“I was recently watching the third Test between India and West Indies,” wrote Manas Phadke in July 2011. “I was quite surprised to see Billy Doctrove (who is an umpire) sitting in a stand named after him wearing a Liverpool jersey and kissing the badge for the cameras. Are there any other umpires in international cricket (present or past) who have publicly pledged their allegiance to a football club?”

Roy Proctor was on hand with a few answers. “The most obvious cricket umpire to have a publicly acknowledged football affiliation is the incomparable Harold ‘Dickie’ Bird, who, in an article for the Guardian in 2008, proclaimed: “I’ve supported Barnsley for 70 years so there’s no way I will miss this afternoon.” The afternoon in question was an FA Cup quarter-final between the Tykes and Chelsea, a match that Barnsley won. “Another, more current, umpire is Ian Gould, a wicketkeeper who played in goal for Slough Town and Arsenal, earning him the nickname ‘Gunner’. In July 2009, Gould became chairman of Burnham FC of the Southern Football League. And although I’m not sure which team he supports, the legendary West Indian umpire Steve Bucknor, like Gould, was a goalkeeper, playing for Jamaica at schoolboy level. He went on to be a referee and took charge of a World Cup qualifier.”

Can you help?

“Is there a league in the world where the same player holds the record for being both the youngest and the oldest goalscorer?” asks Harry Dawson.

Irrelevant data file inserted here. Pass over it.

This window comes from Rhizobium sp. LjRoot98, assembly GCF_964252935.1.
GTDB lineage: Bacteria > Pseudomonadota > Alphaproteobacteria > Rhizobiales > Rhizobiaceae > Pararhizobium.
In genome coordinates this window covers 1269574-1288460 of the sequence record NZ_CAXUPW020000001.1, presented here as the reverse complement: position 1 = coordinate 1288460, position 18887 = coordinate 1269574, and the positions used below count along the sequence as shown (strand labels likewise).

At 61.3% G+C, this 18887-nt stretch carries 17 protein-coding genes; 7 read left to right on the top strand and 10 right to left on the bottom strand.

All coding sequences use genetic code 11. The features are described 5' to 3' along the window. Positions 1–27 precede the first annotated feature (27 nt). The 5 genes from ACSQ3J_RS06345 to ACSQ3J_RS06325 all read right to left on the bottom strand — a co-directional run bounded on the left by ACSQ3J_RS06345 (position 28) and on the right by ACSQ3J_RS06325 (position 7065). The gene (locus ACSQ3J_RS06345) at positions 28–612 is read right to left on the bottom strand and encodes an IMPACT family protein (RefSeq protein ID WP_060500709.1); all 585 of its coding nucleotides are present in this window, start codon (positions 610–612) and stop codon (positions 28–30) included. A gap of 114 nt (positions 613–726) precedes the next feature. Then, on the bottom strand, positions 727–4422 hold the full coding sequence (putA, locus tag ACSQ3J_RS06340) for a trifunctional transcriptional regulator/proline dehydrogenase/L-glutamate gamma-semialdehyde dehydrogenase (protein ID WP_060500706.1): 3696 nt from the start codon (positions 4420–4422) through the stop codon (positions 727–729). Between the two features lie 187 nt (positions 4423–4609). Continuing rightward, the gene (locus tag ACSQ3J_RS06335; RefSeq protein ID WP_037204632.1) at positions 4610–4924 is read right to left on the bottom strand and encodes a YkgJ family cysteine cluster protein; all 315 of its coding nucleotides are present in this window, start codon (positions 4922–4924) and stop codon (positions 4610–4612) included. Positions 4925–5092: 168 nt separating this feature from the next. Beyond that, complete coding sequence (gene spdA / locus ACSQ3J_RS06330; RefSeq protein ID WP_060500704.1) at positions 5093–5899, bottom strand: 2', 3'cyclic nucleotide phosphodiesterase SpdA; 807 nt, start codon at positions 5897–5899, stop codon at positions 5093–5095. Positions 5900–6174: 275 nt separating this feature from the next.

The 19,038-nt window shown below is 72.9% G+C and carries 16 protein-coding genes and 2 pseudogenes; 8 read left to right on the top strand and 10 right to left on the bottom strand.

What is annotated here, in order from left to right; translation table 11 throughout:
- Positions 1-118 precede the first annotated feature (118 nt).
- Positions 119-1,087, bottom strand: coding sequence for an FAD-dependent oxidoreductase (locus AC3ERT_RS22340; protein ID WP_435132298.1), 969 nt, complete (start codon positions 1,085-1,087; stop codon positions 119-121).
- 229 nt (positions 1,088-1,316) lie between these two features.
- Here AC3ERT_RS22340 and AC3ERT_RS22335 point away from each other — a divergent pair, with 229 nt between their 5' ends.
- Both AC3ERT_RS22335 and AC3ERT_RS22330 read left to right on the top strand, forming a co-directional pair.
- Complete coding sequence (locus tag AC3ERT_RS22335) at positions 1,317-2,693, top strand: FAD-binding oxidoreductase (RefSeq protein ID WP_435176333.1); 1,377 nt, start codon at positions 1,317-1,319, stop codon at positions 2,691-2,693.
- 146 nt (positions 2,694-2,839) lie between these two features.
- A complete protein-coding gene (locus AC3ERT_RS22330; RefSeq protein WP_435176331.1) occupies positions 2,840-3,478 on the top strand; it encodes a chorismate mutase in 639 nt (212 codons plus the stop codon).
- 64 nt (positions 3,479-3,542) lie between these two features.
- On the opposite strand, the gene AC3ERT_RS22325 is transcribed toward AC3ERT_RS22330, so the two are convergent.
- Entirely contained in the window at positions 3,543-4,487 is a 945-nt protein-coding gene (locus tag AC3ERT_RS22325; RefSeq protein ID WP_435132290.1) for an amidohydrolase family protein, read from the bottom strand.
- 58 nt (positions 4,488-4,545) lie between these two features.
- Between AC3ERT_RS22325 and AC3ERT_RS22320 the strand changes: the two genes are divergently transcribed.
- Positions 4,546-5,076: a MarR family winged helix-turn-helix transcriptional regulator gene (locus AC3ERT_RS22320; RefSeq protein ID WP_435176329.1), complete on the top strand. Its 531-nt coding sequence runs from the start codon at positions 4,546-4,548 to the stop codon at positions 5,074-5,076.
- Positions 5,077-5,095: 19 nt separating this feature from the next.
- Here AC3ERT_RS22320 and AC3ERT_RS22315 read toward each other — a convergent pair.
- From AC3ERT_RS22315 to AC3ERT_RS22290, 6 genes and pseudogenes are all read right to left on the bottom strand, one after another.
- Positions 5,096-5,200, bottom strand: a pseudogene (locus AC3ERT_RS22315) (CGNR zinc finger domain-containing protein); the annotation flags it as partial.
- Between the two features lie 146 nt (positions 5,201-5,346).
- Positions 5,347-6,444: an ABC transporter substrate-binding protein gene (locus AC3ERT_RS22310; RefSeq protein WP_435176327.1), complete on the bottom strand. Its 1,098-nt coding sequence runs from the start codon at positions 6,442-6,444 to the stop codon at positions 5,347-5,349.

“All the teams that reached, and lost in, the League One playoffs last season (Peterborough, Bolton and Barnsley) have reached them again this year. Has this happened before?” ponders Tom Davies.

“Given we’re in the late-season period of a bit of managerial merry-go-round … at a low, organised (some would say disorganised) level, five- and six-a-side teams often just sort themselves out,” writes Stuart Goodwin. “Many regular kickabouts take place where it’s 11 v 11 and nobody’s particularly in charge – not even a captain on each side. Since the late-1800s era of William Sudell and George Ramsay that brought about what we now know as club managers, are there any notable examples at pro or semi-pro level where a team hasn’t had any kind of managerial presence either on the sidelines or as a player-manager? Since managers became the norm, what’s the highest level where such a team has appeared, and what’s the highest level where two such teams have met?”

“Huddersfield Town have just completed an entire season without being awarded a single home penalty,” writes Roger Pashby. “That’s now three consecutive full seasons. You can even throw in Cup games too! The last home penalty was awarded against Cardiff on 5 March 2021, and missed by Yaya Sanogo. That was during the Covid pandemic so the ground was shut at the time. You have to go back to 25 February 2020 and Karlan Grant’s penalty against Bristol City for the last time any paying customer saw Town take a penalty at home. Surely no professional club can match this appalling statistic.”

Source: theguardian.com